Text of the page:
1. Adjust your laundry settings - avoiding delicate cycles that use high water volumes and washing with colder water are not only more water and cost efficient but help release fewer microfibers per wash!
  2. Use less detergent, and do not use bleach! The soapy liquid causes more fibers to be leached out.
  3. Fill up your machine and avoid washing things bulky items like shoes with synthetic fabrics - anything that increases friction will increase microfiber release
  4. If you have the option, use a front loading washing machine! They require less water and less vigorous washing for the same cleanliness.
  5. Consider getting a laundry bag. These bags are designed to catch microfibers so they cannot get into the water supply.
  6. Purchase clothing made of natural materials like cotton or linen - these materials don't shed any microfibers and are often softer, more breathable, and last longer!


References

  1. https://www.nationalgeographic.com/environment/habitats/plastic-pollution/
  2. https://oceanservice.noaa.gov/facts/microplastics.html
  3. https://www.sas.org.uk/our-work/plastic-pollution/plastic-pollution-facts-figures/
  4. https://www.nationalgeographic.com/news/2018/03/great-pacific-garbage-patch-plastics-environment/
  5. https://www.ncbi.nlm.nih.gov/pubmed/30368178
  6. https://www.plasticoceanproject.org/microfiber-pollution-project.html
  7. https://www.ncbi.nlm.nih.gov/pubmed/27689236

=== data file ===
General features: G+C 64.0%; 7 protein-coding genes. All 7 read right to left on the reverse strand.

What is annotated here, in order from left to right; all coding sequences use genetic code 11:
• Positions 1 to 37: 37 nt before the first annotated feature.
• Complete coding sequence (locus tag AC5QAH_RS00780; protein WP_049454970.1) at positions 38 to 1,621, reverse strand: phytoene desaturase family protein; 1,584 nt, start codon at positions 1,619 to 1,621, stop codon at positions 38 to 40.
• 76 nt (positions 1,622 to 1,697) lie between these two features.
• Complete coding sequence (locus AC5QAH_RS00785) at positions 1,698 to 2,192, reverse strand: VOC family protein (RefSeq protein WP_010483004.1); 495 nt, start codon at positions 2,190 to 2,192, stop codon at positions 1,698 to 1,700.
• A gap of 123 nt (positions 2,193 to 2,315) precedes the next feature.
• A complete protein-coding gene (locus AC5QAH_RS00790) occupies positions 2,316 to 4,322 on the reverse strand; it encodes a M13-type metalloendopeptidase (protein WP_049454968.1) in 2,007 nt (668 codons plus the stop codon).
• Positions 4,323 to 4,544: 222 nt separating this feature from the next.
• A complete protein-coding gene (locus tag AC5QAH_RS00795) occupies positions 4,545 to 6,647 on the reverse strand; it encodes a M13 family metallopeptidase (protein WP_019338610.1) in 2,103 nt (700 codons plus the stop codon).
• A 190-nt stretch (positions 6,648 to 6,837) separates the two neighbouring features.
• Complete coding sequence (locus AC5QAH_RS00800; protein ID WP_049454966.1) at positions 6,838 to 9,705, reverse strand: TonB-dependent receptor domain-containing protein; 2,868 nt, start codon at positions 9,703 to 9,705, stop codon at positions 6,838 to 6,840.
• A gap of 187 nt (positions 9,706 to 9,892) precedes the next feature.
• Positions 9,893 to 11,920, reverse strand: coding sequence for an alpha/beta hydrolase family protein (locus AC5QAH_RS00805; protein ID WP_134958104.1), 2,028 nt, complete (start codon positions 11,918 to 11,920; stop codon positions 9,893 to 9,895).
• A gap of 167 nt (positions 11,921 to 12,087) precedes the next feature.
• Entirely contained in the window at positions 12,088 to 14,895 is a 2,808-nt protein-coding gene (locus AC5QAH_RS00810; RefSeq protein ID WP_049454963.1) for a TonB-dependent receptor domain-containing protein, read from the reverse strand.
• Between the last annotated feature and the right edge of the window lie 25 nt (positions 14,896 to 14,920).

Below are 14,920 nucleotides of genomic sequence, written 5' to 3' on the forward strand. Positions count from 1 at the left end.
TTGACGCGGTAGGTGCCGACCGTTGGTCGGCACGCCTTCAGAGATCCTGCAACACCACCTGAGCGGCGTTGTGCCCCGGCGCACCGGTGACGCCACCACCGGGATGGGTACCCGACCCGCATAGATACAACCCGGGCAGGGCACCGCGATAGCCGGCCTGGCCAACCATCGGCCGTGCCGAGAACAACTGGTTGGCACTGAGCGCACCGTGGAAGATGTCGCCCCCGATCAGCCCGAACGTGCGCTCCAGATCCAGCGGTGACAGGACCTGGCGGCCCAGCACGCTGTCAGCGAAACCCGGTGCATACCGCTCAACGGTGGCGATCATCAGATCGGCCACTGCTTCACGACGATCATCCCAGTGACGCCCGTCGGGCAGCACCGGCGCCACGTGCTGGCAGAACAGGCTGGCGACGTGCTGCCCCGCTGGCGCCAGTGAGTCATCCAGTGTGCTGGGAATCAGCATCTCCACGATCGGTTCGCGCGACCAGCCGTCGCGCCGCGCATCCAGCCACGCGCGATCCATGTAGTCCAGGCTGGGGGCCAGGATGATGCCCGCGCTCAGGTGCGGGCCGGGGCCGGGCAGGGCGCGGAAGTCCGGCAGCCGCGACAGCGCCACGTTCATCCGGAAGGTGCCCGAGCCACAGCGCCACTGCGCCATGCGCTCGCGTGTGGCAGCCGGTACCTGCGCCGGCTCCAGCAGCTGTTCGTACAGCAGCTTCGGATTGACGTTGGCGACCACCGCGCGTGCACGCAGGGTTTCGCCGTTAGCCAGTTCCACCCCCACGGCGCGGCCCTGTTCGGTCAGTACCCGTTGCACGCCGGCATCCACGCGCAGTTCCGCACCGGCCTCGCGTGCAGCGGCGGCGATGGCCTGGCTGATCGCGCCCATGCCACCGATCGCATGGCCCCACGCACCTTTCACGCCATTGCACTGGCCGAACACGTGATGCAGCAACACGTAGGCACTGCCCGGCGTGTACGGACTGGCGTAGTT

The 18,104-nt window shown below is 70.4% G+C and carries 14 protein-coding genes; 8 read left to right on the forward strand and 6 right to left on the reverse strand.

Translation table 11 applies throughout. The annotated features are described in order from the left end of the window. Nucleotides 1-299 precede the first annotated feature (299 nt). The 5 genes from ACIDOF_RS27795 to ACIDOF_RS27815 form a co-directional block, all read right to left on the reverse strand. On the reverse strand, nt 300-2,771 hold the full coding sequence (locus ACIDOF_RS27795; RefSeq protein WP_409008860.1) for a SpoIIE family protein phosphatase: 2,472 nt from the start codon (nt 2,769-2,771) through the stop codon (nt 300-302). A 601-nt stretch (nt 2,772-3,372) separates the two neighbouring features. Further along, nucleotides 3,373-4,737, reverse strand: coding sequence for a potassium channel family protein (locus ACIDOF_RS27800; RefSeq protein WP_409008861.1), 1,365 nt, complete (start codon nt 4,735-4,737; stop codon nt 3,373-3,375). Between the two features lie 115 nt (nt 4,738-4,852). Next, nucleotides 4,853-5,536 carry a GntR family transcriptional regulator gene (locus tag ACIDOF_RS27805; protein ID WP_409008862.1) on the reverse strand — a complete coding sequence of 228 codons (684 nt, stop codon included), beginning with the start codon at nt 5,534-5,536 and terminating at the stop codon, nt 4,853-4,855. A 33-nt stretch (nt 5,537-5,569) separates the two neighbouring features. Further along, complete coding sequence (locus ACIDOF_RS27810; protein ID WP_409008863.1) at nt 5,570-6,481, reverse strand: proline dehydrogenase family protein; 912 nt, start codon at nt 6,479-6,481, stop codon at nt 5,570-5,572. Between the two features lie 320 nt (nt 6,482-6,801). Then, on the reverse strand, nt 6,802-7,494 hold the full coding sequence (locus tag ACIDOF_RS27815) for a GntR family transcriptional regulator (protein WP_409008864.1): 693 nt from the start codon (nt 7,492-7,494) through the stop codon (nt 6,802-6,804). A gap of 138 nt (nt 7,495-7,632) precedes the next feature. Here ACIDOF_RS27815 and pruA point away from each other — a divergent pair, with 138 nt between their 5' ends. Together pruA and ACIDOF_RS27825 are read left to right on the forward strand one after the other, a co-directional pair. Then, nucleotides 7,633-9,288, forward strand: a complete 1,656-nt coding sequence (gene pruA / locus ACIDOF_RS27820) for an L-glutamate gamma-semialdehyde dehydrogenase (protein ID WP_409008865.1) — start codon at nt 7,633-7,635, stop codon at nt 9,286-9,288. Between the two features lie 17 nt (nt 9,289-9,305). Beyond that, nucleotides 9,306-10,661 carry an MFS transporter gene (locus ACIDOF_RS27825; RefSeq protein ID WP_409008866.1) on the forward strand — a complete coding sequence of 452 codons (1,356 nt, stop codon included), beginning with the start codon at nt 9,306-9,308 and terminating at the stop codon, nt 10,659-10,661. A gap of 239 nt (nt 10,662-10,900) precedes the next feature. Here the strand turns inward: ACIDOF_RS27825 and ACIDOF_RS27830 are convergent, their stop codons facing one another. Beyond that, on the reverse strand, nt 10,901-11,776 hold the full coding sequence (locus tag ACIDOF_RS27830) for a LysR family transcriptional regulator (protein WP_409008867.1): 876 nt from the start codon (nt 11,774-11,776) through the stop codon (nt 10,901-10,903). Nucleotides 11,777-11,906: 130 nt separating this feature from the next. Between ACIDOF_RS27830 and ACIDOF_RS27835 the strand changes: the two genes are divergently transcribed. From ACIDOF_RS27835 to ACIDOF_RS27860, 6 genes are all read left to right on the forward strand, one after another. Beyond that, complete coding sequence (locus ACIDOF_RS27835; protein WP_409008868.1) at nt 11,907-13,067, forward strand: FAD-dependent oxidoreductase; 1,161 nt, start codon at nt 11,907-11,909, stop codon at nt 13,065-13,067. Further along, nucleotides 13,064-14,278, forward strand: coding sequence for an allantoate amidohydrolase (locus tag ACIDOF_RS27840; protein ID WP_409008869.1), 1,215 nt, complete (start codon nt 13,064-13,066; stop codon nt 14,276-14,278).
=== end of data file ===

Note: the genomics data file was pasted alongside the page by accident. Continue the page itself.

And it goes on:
8. https://www.bbc.com/news/science-environment-40498292
  9. https://www.theguardian.com/environment/2016/jun/20/microfibers-plastic-pollution-oceans-patagonia-synthetic-clothes-microbeads
  10. https://www.newscientist.com/article/2199455-pristine-mountains-are-being-littered-with-microplastics-from-the-air/
  11. https://www.sciencedirect.com/science/article/pii/S004896971834049X?via%3Dihub
  12. https://www.ncbi.nlm.nih.gov/pubmed/31460752
  13. https://pubs.acs.org/doi/pdf/10.1021/acs.est.7b01750
  14. https://pubs.acs.org/doi/abs/10.1021/acs.est.6b03045
  15. https://www.surfrider.org/coastal-blog/entry/bills-and-best-practices-for-microfiber-pollution-solutions
popular

Is Your Tea Bag Made with Plastic?

Silky pyramids, plastic sealed bags, and what brands are actually fully compostable

Whether you like to pretend you are British all the time, or just have a cold, chances are you are making that cup of tea with a conveniently packaged tea bag. While tea bags are great (and basically everywhere) there's something you should know about that innocent tea bag. Many of them use plastic to keep them sealed shut. Nope, not just on the wrapper the tea bag actually comes in, but the bag itself. The idea of a plastic soaking in boiling hot water just does not sound cozy to us. But thankfully, there are some easy changes you can make if you feel the same way we do.